Oversight must be comprehensive and coordinated

Structures must be in place to ensure that integrated models are performing contracted duties and delivering high quality services. Oversight and monitoring should be a coordinated and complementary effort by state Medicaid agencies, CMS, an independent advocate for enrollees, and stakeholder committees.

A three-way contract between the state Medicaid agency, CMS, and the integration model in which the state and CMS each retain responsibility for overseeing the plan provides the most beneficiary protections by utilizing the respective expertise of each government agency. Both the state and CMS should retain the authority to issue corrective action plans, impose enrollment and marketing sanctions, levy civil monetary penalties and, if necessary, terminate an integrated model. Federal and state investigative bodies should also have authority to monitor and report on the models.

It is particularly important that CMS, with its expertise in Medicare services and in Medicare managed care, continue to be active in setting standards and monitoring program compliance. There is a large body of existing Medicare regulation and guidance, including, for example, the entire Medicare Managed Care Manual, which developed and evolved in response to specific needs or abuses. Although a new model might waive or adapt some of these procedures, it is important not to undertake a wholesale waiver of provisions that have been hammered out over many years. And it is equally important that systems currently in place for CMS monitoring and enforcement of compliance not be abandoned.

In addition to determining its role in relation to CMS, the state Medicaid agency will need to define what roles different divisions within its own agency will play in providing oversight and monitoring. A state Medicaid agency may have divisions related to managed care, delivery system reform, long term care, behavioral health, and home and community based services that could all provide valuable insight and expertise. The state agency may also consider other state agencies, such as departments committed to monitoring managed care organizations or regulating insurance and marketing, that could participate to ensure a comprehensive oversight and monitoring scheme.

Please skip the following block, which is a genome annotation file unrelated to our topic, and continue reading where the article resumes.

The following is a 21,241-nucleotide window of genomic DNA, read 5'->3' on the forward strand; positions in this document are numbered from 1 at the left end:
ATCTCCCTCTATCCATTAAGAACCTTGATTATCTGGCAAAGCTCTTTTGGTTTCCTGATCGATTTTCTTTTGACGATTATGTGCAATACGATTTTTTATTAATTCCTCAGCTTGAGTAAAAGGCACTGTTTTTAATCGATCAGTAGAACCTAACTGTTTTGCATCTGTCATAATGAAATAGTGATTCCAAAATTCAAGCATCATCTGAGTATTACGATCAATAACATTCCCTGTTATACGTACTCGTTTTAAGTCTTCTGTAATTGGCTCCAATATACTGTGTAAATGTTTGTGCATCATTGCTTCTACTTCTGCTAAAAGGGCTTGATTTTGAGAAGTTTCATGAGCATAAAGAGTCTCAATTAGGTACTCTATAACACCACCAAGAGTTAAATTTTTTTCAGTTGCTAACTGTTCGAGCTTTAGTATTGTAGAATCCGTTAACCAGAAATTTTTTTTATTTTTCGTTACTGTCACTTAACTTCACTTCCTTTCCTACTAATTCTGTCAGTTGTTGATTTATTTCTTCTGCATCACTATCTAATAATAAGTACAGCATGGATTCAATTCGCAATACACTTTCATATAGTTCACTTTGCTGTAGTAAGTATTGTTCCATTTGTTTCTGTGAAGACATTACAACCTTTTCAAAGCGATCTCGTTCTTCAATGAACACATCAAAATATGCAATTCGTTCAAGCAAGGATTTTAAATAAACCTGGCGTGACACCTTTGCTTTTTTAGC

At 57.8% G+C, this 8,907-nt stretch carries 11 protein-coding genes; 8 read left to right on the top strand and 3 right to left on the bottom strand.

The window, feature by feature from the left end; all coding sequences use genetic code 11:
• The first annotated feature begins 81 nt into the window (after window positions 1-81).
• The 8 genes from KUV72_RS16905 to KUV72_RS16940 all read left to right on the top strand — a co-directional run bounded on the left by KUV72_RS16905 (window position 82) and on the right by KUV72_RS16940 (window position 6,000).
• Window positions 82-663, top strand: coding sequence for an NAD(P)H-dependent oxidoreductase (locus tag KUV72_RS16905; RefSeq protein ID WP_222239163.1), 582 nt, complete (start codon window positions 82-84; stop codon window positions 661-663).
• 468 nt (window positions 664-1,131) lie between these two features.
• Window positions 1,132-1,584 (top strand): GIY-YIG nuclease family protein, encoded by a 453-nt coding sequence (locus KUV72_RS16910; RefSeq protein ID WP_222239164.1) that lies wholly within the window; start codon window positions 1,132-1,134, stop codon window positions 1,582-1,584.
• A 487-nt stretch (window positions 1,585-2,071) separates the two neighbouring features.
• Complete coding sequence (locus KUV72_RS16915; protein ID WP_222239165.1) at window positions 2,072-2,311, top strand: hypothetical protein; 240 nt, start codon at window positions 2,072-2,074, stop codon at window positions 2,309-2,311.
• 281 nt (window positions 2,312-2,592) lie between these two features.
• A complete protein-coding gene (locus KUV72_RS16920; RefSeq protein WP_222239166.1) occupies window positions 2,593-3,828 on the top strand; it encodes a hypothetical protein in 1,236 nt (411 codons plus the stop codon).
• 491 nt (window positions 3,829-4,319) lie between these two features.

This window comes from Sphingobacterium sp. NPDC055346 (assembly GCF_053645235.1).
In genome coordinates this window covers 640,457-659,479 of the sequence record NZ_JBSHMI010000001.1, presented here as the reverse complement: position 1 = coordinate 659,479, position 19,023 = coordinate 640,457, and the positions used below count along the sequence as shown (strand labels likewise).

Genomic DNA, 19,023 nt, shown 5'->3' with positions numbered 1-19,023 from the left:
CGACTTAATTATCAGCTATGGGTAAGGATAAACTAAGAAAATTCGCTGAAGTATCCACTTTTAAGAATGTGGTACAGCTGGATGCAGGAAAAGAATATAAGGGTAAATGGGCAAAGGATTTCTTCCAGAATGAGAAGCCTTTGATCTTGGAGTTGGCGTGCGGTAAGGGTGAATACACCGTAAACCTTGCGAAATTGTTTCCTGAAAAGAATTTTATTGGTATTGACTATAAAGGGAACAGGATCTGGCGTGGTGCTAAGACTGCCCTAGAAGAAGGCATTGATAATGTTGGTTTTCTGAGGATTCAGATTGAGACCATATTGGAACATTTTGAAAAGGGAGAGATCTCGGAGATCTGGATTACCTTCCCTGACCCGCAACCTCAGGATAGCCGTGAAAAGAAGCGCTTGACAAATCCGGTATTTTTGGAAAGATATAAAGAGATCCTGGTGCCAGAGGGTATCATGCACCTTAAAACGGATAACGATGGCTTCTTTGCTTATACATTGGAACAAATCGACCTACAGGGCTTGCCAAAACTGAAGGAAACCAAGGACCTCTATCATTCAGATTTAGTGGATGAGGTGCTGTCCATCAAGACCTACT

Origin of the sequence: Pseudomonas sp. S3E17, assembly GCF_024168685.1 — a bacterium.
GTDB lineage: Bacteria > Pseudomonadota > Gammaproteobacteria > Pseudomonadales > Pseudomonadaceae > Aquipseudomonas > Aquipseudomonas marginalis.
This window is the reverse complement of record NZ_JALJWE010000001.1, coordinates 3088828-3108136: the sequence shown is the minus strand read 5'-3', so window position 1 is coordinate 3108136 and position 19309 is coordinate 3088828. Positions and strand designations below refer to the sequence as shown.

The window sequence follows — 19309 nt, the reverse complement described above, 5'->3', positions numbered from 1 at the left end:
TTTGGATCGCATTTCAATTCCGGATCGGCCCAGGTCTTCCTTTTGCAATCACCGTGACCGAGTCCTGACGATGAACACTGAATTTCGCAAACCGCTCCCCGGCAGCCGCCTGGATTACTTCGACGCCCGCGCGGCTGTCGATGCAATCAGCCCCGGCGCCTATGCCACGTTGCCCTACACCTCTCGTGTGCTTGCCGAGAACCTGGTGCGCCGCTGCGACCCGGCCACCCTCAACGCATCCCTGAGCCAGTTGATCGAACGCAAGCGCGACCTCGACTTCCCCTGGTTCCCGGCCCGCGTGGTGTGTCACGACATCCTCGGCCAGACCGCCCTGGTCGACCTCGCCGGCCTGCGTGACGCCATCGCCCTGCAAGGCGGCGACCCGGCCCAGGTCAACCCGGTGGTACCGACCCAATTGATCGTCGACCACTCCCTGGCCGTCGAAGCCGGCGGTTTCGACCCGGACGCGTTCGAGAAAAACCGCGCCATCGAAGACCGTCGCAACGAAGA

However oversight and monitoring are divided, agency authority must be clear and agencies must have systems in place that allow them to respond quickly to problems that impede access to benefits. This rapid response capability will be especially important as these new models are being introduced or expanded.

Establishing an independent member advocate for enrollees can create a valuable complement to oversight and monitoring provided by the authorizing state and federal agencies. The enrollee advocate’s primary task would be to advocate for enrollees in the model by collecting and reviewing complaints, assisting enrollees in appeals processes and helping enrollees understand their rights under the plan. The enrollee advocate could also assist enrollees in maintaining eligibility for the model (for example, maintaining Medicaid eligibility) and help with advising potential members on enrollment options. In addition, the enrollee advocate can report to state and federal agencies on dual eligible experiences within the integrated model in order to assist the oversight functions of those agencies.

A final layer of oversight and monitoring is provided by stakeholder committees. Each integration model should have a process for soliciting and incorporating stakeholder input. Actual beneficiaries and their advocates must be part of any stakeholder group and need to be provided the opportunity to provide input on the group’s agenda. Stakeholder input is necessary both during development of the model and when it is fully operational. Effective stakeholder involvement incorporates standing stakeholder committees with a mandate to monitor the performance of the model and to contribute to policies and model design, as well as broader opportunities for involvement by any members of the community, such as periodic open forums and on-going invitations to community members to comment on plans and procedures. To ensure informed stakeholder participation, MMCO, the state and the integrated model must operate in a transparent manner disclosing publicly contract terms, models of care, assessment tools and program evaluation results.


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